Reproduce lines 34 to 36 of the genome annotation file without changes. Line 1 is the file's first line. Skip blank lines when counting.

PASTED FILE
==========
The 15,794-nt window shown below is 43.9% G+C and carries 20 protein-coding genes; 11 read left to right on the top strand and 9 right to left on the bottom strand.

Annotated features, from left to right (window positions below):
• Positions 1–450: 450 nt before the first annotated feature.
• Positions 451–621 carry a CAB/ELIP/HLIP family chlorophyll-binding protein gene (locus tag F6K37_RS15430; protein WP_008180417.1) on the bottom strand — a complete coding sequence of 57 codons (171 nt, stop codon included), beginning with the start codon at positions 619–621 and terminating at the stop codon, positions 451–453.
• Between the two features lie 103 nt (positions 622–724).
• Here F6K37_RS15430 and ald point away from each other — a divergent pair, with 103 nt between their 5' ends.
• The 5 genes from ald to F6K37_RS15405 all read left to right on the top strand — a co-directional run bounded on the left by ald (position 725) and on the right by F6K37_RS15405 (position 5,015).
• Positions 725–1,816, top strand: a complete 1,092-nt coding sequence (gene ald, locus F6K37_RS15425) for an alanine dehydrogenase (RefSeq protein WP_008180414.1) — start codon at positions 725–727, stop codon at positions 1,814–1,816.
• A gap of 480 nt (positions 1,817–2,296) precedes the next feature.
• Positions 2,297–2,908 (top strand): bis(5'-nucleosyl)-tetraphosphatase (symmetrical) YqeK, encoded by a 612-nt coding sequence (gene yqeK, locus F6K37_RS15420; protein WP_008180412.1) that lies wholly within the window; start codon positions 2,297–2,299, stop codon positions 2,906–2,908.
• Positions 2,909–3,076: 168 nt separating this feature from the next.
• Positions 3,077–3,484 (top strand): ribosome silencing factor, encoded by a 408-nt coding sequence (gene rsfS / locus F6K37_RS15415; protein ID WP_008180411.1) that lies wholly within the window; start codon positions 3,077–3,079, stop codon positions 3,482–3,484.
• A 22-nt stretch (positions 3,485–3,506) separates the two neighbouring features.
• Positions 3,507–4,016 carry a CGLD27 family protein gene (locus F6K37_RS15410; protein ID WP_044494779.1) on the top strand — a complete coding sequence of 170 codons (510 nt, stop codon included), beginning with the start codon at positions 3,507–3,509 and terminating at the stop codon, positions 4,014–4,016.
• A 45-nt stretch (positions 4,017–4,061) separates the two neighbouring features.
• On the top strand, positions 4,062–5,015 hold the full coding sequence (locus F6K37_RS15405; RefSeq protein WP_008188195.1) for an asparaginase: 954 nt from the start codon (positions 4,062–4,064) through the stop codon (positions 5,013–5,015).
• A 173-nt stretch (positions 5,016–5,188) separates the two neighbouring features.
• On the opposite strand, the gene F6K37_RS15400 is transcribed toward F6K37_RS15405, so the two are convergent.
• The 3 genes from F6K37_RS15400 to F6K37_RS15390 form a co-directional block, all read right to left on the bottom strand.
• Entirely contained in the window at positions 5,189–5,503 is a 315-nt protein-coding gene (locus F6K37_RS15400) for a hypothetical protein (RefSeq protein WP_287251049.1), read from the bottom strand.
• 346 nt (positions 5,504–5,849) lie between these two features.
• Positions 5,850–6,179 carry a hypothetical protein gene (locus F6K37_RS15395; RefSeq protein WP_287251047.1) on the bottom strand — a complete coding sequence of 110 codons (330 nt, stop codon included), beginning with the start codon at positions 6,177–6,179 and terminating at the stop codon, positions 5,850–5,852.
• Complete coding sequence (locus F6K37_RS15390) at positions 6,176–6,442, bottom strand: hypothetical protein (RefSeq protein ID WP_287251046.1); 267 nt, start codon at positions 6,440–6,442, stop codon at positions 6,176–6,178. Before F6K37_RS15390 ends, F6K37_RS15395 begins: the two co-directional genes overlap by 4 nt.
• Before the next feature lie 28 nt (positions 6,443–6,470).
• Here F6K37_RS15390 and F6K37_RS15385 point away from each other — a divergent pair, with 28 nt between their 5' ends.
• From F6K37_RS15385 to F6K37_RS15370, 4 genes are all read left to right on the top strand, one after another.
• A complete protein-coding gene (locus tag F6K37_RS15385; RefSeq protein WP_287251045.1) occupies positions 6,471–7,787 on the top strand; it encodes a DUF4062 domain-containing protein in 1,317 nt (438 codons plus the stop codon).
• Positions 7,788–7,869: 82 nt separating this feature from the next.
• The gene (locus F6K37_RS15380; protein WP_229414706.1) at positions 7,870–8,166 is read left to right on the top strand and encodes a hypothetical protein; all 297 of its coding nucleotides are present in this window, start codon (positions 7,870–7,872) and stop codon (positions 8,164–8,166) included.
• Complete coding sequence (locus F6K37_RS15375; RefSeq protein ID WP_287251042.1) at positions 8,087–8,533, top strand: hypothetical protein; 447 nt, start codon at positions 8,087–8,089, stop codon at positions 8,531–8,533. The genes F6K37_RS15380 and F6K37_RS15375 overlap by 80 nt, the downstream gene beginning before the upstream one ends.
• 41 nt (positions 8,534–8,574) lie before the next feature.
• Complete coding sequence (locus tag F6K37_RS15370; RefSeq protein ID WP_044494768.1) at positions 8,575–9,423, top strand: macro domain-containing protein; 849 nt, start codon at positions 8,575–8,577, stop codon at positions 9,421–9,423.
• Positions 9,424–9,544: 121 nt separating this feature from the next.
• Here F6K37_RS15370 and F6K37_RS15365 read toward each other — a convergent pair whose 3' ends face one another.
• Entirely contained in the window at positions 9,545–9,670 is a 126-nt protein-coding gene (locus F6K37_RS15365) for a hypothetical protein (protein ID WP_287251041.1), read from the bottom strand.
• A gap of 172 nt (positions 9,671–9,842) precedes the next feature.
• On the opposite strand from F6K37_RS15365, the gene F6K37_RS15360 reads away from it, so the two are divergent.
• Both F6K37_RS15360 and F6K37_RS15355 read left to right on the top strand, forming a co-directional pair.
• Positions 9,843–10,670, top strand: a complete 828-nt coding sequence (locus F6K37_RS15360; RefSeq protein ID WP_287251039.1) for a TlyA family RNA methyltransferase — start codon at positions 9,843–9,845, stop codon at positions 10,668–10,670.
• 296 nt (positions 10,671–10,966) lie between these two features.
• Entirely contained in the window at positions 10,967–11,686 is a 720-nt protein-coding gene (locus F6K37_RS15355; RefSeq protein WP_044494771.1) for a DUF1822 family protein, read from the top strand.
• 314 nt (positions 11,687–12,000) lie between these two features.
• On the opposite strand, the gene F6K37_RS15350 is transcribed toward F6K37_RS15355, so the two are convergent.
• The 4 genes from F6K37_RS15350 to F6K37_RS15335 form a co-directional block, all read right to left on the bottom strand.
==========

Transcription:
• Here F6K37_RS15370 and F6K37_RS15365 read toward each other — a convergent pair whose 3' ends face one another.
• Entirely contained in the window at positions 9,545–9,670 is a 126-nt protein-coding gene (locus F6K37_RS15365) for a hypothetical protein (protein ID WP_287251041.1), read from the bottom strand.
• A gap of 172 nt (positions 9,671–9,842) precedes the next feature.